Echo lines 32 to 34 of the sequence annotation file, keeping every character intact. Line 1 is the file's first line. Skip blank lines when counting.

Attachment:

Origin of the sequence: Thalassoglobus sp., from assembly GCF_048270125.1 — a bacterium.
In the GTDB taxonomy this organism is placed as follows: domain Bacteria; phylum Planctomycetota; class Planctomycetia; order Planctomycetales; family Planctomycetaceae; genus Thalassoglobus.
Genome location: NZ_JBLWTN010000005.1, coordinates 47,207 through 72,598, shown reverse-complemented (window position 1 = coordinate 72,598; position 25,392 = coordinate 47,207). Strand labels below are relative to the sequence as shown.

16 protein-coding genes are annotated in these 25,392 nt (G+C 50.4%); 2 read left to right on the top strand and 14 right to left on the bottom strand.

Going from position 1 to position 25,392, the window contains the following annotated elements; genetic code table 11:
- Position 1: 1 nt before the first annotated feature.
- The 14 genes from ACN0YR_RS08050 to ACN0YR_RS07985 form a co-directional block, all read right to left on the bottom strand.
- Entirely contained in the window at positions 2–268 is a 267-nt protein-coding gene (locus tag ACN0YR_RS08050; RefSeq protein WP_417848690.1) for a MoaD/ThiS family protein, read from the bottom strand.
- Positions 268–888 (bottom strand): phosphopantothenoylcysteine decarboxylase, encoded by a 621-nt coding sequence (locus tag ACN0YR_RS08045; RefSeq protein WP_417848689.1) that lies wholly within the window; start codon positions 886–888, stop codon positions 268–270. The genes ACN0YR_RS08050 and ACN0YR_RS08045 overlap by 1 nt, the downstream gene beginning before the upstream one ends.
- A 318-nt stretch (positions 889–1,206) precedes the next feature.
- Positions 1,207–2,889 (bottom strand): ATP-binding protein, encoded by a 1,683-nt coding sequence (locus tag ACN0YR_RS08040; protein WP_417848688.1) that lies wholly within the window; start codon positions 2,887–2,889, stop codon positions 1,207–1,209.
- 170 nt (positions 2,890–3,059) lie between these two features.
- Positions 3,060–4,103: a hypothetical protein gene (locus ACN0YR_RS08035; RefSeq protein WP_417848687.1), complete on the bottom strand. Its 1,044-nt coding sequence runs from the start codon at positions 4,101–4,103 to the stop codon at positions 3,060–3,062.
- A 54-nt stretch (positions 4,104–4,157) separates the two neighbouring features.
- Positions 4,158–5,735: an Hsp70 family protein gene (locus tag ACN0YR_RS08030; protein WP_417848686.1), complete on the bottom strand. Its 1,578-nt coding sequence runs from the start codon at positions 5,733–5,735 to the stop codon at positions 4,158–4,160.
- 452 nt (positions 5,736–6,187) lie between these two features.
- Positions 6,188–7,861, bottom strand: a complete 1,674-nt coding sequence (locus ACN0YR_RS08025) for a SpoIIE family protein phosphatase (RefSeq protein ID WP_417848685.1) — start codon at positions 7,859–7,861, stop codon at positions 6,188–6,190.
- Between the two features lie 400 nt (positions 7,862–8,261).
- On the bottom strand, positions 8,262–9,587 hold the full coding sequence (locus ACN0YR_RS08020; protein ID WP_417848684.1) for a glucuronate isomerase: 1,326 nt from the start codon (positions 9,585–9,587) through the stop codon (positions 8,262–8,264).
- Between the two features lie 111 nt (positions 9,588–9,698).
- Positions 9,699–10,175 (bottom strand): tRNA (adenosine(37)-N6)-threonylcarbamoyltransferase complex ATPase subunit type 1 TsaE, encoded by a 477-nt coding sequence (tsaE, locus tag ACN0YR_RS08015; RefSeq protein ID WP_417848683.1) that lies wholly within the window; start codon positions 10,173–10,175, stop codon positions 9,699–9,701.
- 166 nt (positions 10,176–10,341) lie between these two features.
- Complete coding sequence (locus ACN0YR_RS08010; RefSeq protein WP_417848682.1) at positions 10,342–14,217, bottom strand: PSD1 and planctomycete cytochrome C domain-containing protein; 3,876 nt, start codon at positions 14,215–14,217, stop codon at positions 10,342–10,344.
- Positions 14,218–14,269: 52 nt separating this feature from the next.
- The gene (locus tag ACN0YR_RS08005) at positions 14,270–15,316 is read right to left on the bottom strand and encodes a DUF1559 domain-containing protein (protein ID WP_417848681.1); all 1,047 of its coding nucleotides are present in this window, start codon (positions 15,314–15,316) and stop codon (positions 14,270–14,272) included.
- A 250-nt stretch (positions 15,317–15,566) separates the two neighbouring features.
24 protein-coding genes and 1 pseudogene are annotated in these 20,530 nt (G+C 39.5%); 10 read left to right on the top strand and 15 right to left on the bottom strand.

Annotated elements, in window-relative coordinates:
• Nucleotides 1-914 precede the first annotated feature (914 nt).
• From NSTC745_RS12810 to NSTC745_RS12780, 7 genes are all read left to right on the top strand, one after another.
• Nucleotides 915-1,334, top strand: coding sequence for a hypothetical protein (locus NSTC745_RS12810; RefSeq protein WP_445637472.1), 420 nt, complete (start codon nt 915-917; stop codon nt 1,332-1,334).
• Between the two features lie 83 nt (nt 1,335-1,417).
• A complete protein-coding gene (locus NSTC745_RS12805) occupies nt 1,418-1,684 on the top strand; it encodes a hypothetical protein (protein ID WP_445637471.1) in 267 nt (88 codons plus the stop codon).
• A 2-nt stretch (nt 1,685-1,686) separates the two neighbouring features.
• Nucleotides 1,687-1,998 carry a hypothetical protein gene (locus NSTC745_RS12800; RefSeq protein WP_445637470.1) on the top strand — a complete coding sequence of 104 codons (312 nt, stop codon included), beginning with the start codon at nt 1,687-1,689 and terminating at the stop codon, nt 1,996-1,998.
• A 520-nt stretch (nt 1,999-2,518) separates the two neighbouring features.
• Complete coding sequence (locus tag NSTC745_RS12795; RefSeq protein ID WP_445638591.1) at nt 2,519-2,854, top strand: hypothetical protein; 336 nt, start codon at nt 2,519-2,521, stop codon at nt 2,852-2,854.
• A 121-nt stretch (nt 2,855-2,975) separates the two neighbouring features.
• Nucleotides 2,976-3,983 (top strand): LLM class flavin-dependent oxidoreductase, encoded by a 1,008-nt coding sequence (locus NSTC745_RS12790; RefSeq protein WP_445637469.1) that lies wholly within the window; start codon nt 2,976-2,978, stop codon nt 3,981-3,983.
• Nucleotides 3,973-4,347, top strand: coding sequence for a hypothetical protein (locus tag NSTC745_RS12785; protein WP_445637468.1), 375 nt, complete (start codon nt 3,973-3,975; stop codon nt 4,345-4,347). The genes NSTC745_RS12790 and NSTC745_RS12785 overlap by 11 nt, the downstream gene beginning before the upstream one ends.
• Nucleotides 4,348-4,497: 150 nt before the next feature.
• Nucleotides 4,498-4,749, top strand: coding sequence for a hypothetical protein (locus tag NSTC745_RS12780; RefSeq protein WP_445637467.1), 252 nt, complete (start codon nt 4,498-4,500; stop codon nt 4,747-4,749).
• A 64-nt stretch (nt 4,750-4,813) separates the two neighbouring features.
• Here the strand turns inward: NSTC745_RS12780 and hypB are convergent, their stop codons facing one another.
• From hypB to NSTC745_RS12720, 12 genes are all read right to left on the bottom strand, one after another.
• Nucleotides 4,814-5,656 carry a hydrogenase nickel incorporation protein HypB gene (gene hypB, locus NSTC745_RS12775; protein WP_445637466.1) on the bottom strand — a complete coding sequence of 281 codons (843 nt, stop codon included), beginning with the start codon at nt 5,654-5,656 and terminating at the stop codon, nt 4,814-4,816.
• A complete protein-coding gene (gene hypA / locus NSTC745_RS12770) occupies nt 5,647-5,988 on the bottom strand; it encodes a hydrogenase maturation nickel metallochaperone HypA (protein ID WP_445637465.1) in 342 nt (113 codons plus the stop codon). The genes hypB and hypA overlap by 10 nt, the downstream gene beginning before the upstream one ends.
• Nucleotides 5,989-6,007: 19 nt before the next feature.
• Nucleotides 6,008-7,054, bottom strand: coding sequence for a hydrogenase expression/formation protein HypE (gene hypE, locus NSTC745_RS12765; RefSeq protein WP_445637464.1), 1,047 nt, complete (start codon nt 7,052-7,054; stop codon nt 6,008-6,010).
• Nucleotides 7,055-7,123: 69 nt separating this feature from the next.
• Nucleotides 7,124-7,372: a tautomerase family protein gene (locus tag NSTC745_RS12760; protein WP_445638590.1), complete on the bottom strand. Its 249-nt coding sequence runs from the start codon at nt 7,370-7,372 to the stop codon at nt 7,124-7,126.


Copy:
• Between the two features lie 83 nt (nt 1,335-1,417).
• A complete protein-coding gene (locus NSTC745_RS12805) occupies nt 1,418-1,684 on the top strand; it encodes a hypothetical protein (protein ID WP_445637471.1) in 267 nt (88 codons plus the stop codon).
• A 2-nt stretch (nt 1,685-1,686) separates the two neighbouring features.